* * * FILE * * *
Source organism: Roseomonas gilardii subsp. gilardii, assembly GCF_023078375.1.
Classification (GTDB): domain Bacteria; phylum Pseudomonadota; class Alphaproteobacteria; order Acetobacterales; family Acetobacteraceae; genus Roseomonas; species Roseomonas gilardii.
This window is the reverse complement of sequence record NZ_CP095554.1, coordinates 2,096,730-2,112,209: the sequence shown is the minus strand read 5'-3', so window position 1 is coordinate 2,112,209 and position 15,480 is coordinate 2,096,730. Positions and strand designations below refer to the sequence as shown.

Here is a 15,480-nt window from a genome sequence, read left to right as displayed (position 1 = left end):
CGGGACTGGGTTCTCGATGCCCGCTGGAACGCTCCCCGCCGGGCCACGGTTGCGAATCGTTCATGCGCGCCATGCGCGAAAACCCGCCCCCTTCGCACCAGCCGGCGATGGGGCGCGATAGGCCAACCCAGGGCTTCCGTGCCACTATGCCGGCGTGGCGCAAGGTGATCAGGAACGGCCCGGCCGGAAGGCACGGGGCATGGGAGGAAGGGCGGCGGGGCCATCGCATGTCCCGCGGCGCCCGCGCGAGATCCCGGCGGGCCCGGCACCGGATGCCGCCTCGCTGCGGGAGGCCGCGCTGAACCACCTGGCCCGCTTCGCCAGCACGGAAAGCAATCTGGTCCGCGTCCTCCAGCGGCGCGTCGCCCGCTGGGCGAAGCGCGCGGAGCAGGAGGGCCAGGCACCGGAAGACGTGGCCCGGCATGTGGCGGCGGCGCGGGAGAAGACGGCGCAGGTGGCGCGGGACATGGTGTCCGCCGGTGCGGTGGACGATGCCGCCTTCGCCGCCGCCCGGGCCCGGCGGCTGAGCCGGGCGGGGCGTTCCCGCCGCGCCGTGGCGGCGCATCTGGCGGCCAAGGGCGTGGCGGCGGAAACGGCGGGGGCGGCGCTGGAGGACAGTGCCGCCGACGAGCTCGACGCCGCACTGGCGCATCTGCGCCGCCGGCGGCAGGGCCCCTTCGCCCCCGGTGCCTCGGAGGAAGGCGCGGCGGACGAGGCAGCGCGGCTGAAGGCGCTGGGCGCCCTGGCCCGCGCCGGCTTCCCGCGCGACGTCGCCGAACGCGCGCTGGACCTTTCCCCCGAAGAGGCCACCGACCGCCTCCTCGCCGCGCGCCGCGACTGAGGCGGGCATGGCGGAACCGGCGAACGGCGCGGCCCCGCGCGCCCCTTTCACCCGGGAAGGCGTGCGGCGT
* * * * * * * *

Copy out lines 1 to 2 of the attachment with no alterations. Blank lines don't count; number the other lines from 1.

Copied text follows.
Source organism: Roseomonas gilardii subsp. gilardii, assembly GCF_023078375.1.
Classification (GTDB): domain Bacteria; phylum Pseudomonadota; class Alphaproteobacteria; order Acetobacterales; family Acetobacteraceae; genus Roseomonas; species Roseomonas gilardii.